In this follow-up to last week’s post on some of the common issues and key concerns mentioned in end-of-the-year and end-of-the-decade education reflections, Thomas Hatch highlights questions about the role of research and technology in improvement efforts.
Last week’s post showed that many reviews of the key education stories of last year and the preceding decade noted some progress as well as some stagnation and continuing inequities in student outcomes. At the same time, those reviews also often came back to concerns that neither research nor technology were having the hoped-for effects in improving education.
What research adds value?
The discussions of progress and stagnation over the past decade reflected continuing concerns about educational research, its quality and value. The championing of “value-added” research in the 2000’s was succeeded by an embrace of large-scale data sets and data mining which contributed to rising concerns about data-privacy and cyber-security (as Audrey Water highlighted with a link to the K-12 Cyber Incident Map).
In what Alexander Russo identified as one of the 10 pieces of education journalism that defined the decade, Emily Hanford may have both re-ignited the reading wars and made concerns about the lack of impact of research on practice a hot-button issue again. (We shared our own take on the problems of getting research into practice in blog posts and a podcast about our study of the 112 external support providers working to improve K-3 reading outcomes in New York City).
At the same time, Matt Barnum’s review of 8 lessons learned in 2019 pointed to some key of issues of equity, race, and poverty that research is shedding light on. The awarding of the 2019 Nobel Prize in Economics to Abhijit Banerjee, Esther Duflo, and Michael Kremer also capped a decade in which the use of randomized controlled trials expanded even more, particularly in the developing world. As Crawfurd and Hares report, a systematic review of RCTs in education research found just over a thousand unique studies between 1980 and 2016, with more than half of these produced between 2010 and 2016.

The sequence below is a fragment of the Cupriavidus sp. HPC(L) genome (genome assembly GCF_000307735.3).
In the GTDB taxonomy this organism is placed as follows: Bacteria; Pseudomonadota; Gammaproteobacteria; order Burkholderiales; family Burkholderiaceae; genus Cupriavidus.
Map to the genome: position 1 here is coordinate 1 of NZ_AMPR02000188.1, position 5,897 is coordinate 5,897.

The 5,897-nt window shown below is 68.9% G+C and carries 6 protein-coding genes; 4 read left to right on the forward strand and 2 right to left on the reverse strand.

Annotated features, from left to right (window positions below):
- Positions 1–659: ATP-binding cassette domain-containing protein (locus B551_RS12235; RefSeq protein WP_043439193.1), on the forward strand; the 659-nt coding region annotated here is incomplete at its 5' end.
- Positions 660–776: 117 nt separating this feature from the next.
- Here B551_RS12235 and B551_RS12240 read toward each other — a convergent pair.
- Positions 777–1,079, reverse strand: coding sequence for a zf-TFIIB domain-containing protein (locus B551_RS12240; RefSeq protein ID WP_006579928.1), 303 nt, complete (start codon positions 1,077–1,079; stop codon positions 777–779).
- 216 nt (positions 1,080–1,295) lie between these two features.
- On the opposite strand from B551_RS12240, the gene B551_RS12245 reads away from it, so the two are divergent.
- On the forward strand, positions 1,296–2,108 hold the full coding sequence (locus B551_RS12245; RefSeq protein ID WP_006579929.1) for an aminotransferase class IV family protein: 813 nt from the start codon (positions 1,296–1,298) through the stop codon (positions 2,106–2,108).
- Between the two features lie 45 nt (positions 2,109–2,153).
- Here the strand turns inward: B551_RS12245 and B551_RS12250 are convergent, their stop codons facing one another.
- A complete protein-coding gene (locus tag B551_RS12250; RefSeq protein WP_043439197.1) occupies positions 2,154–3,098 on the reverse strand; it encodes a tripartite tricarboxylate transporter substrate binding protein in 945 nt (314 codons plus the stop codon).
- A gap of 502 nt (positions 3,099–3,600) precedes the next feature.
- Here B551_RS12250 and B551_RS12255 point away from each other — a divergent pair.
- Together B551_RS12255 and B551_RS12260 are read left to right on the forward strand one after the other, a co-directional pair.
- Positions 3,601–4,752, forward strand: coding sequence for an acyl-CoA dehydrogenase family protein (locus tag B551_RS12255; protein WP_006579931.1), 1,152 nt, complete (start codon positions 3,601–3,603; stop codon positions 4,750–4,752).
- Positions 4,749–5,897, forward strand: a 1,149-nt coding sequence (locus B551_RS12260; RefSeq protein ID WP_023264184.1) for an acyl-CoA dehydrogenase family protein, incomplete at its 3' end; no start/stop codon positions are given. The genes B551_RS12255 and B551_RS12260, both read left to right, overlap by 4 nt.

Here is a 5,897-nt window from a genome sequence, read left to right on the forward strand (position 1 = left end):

What’s changed? Technology? Schools?
Even another ten years of promises of an ed-tech revolution couldn’t seem to speed up the slow pace of change in teaching and learning in primary and secondary education (as Larry Cuban continues to chronicle). Some things have changed. Students can now use their phones to access google classroom (and get texts from their parents in the middle of the day) and teachers can download lessons from a host of sites offering open and free access to tons of instructional materials (though many of those don’t appear to be aligned with academic standards). Yet, in 2019, both students and teachers still worked in the same schools and classrooms, for roughly the same amount of time, with the same instructional approaches, focusing on many of the same skills and outcomes as they did in 2009.
At the same time, questions about the quality and the value of higher education have erupted along with the development of online courses, micro degrees, and other new higher-ed entities that few had imagined when the decade began (and the “Varsity Blues” elite college admissions scandal and the student loan crisis hasn’t help much either).
For those that aren’t already depressed, Audrey Waters provides a detailed accounting of the 100 worst ed-tech debacles of the decade.
Although many education conversations in the 2000’s in the US were consumed by debates of the No Child Left Behind Act, only a few of the reviews of the last decade mentioned the Every Child Succeeds Act of 2015 or other policy developments. Instead, partisanship seems to have overwhelmed many discussions of policy and the fractures seem to be growing. It gets harder to tell the “reformers” from the “non-reformers,” and even those who thought they held similar views – Democrats, charter advocates, free marketeers among others – find themselves trying to make sense of who stands for what in the age of Trump.
But students are standing up and speaking out. One more scan for “student activism” in the news in 2019 reveals some of the people and the stories we could be following in the coming years:
A ‘new wave’ of activism on campus: Students are aggressively seeking their demands, The Philadelphia Inquirer